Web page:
JASNA AGM 2016
Satisfy Your Sweet Tooth: A History of Sugar and Dessert
I was lucky enough to get a spot in this talk by food historian and historic foodways consultant Joyce White. Sugar and sweet desserts evolved over time from Medieval England to the Victorian era when desserts became closer to the modern sweets we enjoy today. In Medieval times, sweets were incorporated into the meal. Sugar came from sugar cane and was expensive so honey was more widely used. In the 14th and 15th century sugar-coated seeds and flowers, known as dragées or comfits, were common eaten. We had the opportunity to try candied violets, which taste very floral. Too much for me.
Sugar was also used for medicinal purposes. It balanced the humors, especially when combined with vinegar. Sugar and spices were blended with sugar and eaten at the end of a meal to aid digestion. Crystallized ginger was also eaten as a digestive aid. I tried a nibble and it wasn't bad. A larger bite packed a real punch. Eater beware! Sugar coated fennel seeds were eaten We also tried sugar coated fennel seeds. Those were actually good. They taste just like crunchy Good and Plenty candies. They must be the forerunners of that type of candy.
Gingerbread was another popular sweet beginning in the medieval period. It was literally ginger bread-made with boiled honey, breadcrumbs and sometimes ground sandalwood chips added for color. This is not the rich molasses gingerbread we know today and it doesn't taste like it. Joyce White's recipe is a transliteration of a medieval recipe. By the 16th century, the honey was replaced by molasses and breadcrumbs with flour. In the 18th century, chemical leavening agents were used in baking.
Before marmalade became common in the 19th century, quince paste was the equivalent in the 16th century. Read more on A Taste of History. I did not like this at all. It smelled strange and tasted as bad as it smelled. It wiggles like Jell-O. I don't eat wiggly foods so after a tiny bite, I passed this one on to my relatives.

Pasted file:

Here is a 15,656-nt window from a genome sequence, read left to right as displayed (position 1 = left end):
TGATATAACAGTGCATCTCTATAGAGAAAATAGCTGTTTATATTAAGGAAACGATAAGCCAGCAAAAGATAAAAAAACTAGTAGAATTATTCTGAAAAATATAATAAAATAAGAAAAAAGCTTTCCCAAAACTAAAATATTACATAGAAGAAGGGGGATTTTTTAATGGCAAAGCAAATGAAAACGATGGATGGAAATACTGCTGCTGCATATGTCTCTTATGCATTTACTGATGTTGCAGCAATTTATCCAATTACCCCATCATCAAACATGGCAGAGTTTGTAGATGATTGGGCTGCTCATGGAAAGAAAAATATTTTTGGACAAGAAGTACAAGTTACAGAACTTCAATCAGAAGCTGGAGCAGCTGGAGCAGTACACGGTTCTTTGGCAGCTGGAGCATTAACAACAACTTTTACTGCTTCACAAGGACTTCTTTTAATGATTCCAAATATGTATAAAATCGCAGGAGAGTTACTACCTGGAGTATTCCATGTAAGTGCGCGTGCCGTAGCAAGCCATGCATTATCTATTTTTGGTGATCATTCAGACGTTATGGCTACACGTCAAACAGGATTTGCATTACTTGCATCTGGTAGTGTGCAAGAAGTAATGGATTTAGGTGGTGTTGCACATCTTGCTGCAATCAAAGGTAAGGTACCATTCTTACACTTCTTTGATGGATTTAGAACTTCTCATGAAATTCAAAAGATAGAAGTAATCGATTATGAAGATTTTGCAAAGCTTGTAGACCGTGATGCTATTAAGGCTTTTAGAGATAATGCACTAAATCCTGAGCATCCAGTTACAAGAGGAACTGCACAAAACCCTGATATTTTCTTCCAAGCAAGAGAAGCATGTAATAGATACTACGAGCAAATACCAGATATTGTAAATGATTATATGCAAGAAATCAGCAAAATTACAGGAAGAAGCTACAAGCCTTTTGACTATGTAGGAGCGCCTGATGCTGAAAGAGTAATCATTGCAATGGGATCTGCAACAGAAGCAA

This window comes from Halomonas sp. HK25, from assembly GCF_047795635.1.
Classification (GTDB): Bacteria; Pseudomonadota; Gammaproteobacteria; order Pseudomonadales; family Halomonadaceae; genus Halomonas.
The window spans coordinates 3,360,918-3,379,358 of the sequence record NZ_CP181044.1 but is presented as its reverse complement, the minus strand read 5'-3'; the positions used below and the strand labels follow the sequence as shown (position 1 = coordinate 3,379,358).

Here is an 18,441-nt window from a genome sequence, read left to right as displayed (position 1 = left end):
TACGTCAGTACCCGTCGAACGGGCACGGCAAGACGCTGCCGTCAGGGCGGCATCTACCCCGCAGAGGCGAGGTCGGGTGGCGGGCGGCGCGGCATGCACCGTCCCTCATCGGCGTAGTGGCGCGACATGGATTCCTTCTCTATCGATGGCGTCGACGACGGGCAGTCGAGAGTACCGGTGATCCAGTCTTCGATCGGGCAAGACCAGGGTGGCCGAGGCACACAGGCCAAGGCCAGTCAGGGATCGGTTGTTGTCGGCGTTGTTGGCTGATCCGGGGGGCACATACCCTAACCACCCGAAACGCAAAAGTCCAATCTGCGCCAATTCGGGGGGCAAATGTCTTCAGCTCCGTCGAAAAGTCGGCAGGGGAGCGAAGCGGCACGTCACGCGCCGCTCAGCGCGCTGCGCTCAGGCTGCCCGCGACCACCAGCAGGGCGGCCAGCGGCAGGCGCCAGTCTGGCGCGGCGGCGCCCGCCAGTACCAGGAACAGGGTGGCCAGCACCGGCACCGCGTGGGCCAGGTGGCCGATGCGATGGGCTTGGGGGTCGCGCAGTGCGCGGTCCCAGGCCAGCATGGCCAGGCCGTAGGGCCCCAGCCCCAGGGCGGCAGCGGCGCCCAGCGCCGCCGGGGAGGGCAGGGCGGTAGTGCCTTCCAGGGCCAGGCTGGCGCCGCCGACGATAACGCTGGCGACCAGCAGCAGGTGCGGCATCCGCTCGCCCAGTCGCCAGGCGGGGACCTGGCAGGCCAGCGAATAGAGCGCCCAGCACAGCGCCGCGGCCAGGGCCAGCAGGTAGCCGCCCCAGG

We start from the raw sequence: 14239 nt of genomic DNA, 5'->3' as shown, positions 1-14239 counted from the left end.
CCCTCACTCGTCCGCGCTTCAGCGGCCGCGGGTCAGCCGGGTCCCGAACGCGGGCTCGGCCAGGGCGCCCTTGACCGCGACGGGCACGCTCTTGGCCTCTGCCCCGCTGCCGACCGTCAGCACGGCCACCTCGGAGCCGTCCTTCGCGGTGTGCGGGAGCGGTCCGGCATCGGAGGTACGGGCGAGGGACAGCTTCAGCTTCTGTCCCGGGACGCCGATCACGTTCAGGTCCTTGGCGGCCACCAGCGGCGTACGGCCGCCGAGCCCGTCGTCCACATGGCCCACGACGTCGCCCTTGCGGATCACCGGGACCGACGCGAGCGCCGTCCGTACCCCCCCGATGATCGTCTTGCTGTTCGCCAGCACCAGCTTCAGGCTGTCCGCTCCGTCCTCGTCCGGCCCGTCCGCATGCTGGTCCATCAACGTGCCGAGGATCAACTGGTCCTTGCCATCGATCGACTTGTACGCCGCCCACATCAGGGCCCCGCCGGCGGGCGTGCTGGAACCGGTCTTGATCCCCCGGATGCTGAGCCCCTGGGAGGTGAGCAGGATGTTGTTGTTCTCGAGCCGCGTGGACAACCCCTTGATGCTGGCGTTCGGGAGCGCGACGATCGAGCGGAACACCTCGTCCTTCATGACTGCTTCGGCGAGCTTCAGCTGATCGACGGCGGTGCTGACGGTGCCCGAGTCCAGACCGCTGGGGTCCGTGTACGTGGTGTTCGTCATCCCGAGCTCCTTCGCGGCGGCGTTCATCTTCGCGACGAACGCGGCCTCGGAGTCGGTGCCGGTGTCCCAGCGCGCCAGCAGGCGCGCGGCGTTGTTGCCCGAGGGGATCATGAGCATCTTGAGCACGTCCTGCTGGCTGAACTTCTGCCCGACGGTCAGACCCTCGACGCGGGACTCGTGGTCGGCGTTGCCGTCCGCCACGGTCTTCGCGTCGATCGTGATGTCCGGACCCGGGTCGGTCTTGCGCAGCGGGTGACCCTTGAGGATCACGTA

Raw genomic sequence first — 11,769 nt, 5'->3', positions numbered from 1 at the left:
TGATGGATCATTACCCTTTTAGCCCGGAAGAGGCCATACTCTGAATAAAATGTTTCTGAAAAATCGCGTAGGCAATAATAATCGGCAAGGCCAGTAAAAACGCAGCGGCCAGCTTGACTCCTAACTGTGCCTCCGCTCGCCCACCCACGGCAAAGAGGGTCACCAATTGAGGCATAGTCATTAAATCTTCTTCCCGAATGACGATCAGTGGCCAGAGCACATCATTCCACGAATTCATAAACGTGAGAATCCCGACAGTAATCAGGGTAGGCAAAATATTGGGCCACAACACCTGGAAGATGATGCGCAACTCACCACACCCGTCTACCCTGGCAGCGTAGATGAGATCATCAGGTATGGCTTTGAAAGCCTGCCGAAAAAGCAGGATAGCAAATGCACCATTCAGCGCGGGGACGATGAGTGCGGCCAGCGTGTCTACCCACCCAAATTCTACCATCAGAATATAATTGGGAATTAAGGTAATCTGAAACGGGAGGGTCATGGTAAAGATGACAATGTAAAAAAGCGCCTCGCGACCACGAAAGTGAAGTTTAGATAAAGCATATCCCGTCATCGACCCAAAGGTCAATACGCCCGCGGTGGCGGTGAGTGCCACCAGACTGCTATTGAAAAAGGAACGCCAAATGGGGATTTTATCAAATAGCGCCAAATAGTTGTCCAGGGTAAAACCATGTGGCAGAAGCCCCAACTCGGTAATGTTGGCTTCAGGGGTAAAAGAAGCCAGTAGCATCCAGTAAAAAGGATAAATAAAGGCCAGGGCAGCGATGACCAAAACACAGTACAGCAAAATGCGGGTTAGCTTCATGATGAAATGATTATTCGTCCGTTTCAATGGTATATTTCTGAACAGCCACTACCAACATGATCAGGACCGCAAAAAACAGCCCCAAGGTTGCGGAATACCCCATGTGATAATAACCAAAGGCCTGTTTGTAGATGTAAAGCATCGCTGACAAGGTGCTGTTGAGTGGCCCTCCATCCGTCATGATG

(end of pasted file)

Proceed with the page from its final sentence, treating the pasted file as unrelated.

Starting in the medieval period, no banquet or dinner party was complete without a fashionable sugar sculpture, known as sotiltees (or subtleties).. Like ice sculptures today, but significantly more ornate, these served as centerpieces on the table. They were 3D objects or scenes made to be admired while food was served around them. Food historian Ivan Day has some magnificent photos of his creations on his blog. These remained popular into the Victorian period.
In Jane Austen's time, small cookies made with currents and flavored with wine, rosewater and/or orange water were popular. Joyce White chose to make Barnet cakes.
Ices and creams of all kinds were popular with Georgian and Victorian diners. Ice cream was a rare and expensive treat until the Georgian era.
Regency era people enjoyed eating ice at a confectionery shop.
You wouldn't find ice cream like in a modern ice cream parlor but something more like Italian ice or gelato in flavors that seem unusual and exotic to us, like parmasean cheese, alongside normal flavors like lemon. Ice could be molded into fancy shapes for a dinner or ball. The ice cream making device, known as a sabotiere, differed from a Victorian ice cream maker in that it lacked a crank. The sabotiere was placed in a bucket surrounded by ice and salt and then the cream was hand-turned.
The ice cream was flavored with natural flavors like berries, spices and rosewater.Creams could be fancy molded confections or flavored whipped creams.
As technology advanced and sugar refining become easier, desserts evolved into the modern sweets we know today.
This was a great presentation with some unusual historic sweets to try.